Sometimes there is an advantage in reading books by the same author in reverse order. This has been the case here for me. In the 2010 work, Summertime: Fiction, Coetzee creates an intriguing portrait of one John Coetzee, deceased, a kind of alter ego, and whose personality emerges through interviews and recollections by several friends and acquaintances. In Youth: Scenes from Provincial Life II, his 2003 portrait, Coetzee distances himself from the younger John by writing what he terms an “autre-biography”*). Written in the present tense and in the third person, the story has a lively and immediate reality while at the same time suggesting a clear distance between the author and his subject.
Coetzee concentrates on a decisive period in John’s life – from his mid-teens to his early twenties. In this coming of age portrait of John, we see an awkward youth, whose mind hovers between ambitious dreams and self-doubt. He is a young South African, determined to escape the confines of family and the restrictions in his country. Coetzee presents us with a fascinating and often entertaining quasi-memoir, set against the backdrop of a tumultuous period in history: The frequent unrests and subsequent violent suppression of protests by South African blacks (e.g. Sharpville), the Cuban missile crisis, the declaration of South Africa as a republic, etc.
John, while a reasonably successful mathematics student, sees his real calling in being a poet. Poetry for him is the ultimate in artistic expression; prose would only be second best. He also dreams of being kissed by a muse, falling madly in love and that everything else will fall into place, smoothly and happily. Life, not surprisingly, turns out very differently and Coetzee’s sense of irony is subtle, yet evident throughout the novel. John is a somewhat reluctant student of passion, experiencing it more vividly in his mind than he is able to transpose it into reality.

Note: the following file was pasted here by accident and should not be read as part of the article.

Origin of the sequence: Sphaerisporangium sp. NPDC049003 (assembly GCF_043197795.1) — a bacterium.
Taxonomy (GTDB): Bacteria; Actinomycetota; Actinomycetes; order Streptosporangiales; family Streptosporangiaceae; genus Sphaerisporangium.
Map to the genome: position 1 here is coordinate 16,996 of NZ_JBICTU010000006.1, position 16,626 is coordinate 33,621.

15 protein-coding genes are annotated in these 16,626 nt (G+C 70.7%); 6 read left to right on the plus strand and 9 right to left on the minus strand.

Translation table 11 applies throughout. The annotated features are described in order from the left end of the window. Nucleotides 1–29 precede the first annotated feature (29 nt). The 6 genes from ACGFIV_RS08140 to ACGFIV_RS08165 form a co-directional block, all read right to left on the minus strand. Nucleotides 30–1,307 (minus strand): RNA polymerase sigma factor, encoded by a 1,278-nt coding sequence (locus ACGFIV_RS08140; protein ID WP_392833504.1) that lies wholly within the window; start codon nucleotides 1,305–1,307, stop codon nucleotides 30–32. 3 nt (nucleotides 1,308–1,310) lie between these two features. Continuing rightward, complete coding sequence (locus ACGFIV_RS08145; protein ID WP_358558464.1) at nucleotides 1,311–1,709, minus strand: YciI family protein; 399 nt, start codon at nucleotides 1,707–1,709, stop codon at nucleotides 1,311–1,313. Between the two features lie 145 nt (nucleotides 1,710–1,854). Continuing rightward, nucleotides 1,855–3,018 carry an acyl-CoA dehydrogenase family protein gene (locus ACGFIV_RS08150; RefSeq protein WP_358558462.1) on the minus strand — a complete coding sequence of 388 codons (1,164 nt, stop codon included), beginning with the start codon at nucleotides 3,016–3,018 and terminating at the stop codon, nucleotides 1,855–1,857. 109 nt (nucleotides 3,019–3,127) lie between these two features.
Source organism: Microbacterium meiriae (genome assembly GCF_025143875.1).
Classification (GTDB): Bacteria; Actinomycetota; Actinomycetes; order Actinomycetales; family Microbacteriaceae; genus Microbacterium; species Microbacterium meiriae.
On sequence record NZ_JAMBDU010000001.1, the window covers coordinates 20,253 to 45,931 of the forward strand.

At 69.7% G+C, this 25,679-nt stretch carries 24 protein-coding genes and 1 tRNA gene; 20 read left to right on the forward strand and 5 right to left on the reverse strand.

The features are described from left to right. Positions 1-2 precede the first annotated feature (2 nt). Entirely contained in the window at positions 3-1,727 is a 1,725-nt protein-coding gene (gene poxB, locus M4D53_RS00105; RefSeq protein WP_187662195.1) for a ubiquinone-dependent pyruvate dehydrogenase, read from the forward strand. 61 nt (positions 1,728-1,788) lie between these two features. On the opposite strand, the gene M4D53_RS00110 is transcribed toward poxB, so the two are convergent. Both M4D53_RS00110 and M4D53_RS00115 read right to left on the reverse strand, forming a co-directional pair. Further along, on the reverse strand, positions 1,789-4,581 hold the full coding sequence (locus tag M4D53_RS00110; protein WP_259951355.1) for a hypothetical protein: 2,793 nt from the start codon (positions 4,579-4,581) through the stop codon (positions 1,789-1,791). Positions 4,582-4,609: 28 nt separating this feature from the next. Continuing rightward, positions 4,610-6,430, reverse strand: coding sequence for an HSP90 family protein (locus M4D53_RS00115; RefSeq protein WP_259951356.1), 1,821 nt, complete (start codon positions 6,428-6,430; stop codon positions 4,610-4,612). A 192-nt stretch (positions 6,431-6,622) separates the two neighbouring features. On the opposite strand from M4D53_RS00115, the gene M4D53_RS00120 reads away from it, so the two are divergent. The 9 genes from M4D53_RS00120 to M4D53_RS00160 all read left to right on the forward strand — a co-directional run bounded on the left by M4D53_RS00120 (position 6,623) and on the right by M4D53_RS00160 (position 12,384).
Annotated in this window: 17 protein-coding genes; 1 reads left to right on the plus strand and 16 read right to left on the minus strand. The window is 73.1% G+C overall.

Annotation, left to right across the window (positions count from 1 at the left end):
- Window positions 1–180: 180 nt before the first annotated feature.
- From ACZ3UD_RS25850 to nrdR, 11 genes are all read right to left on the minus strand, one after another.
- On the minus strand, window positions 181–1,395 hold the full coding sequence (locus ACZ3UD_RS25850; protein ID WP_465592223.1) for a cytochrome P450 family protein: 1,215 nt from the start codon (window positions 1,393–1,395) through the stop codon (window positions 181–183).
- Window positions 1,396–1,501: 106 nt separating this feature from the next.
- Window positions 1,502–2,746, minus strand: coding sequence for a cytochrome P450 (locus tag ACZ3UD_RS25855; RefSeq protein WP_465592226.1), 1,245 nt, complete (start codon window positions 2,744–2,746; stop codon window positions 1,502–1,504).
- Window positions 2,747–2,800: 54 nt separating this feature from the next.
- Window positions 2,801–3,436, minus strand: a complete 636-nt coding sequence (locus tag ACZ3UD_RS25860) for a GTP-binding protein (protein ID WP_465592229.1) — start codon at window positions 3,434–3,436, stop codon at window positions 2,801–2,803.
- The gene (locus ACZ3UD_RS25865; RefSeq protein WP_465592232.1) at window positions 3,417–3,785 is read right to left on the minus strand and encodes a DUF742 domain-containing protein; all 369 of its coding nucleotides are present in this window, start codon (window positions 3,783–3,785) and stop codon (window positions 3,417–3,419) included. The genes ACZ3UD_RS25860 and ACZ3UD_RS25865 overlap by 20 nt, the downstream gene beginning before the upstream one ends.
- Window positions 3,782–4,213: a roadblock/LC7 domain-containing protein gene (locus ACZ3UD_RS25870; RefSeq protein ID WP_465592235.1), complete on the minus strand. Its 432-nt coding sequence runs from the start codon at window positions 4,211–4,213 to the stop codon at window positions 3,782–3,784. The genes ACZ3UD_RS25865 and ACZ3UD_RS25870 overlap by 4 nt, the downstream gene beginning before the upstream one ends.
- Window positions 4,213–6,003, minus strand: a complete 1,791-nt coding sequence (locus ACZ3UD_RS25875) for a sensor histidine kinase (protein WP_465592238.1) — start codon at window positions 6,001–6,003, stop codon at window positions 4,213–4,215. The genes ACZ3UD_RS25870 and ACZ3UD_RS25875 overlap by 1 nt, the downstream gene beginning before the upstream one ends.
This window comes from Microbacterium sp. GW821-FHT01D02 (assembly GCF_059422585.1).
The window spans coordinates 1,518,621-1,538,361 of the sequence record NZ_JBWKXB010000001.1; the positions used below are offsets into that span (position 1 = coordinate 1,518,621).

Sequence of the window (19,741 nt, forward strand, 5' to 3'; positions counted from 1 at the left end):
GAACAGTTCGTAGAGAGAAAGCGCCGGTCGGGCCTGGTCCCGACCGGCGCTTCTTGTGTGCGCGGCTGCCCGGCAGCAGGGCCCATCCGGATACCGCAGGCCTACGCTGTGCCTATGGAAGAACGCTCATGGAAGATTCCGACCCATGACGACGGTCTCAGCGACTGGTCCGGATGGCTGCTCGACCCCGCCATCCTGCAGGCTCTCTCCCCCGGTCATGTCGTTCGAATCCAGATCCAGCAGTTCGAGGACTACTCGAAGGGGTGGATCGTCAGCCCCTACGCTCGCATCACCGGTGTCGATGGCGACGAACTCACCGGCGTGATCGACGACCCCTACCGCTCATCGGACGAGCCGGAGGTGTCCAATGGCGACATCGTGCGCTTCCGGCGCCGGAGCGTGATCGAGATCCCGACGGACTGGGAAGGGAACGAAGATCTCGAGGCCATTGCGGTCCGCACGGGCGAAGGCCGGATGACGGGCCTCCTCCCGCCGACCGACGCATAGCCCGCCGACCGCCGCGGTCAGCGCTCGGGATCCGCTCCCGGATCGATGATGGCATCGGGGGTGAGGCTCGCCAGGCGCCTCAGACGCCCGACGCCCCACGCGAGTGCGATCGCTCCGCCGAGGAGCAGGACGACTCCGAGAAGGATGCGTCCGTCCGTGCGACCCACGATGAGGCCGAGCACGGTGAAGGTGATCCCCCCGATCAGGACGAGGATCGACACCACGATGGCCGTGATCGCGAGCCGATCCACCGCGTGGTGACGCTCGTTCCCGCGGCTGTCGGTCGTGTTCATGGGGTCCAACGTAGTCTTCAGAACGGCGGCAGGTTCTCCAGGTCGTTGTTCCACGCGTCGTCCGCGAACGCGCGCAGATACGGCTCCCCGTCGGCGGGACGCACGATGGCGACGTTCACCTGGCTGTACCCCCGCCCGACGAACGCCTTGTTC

Leaving South Africa, he moves to London and from there to a country estate in Berkshire where he is employed as a computer programmer. The description of his daily routines, in North London in particular, and his commentary on life around him are wonderfully accurate, perceptive and also funny. His ambitions, on the artistic and the personal fronts, don’t progress as hoped and are, at least for a while, pushed to the back of his mind. Somewhat disillusioned John nevertheless finds a certain level of inner peace. However, this state of mind and body can only be temporary and he soon struggles again with options and alternatives to move on. Will he get back to his dream of being a poet? Or will he have to settle for second-best and try his hand on prose.
J.M. Coetzee writes in a dry, yet engaging style. The reader feels empathy with the subject and despite Coetzee’s detached and often ironic analysis of John’s complex inner struggle, the reader cannot help but smile at times as John describes the environment around him.
*) In an interview with David Attwell in 2002, Coetzee asserted that “all autobiography is autre-biography”, or the biography of an Other.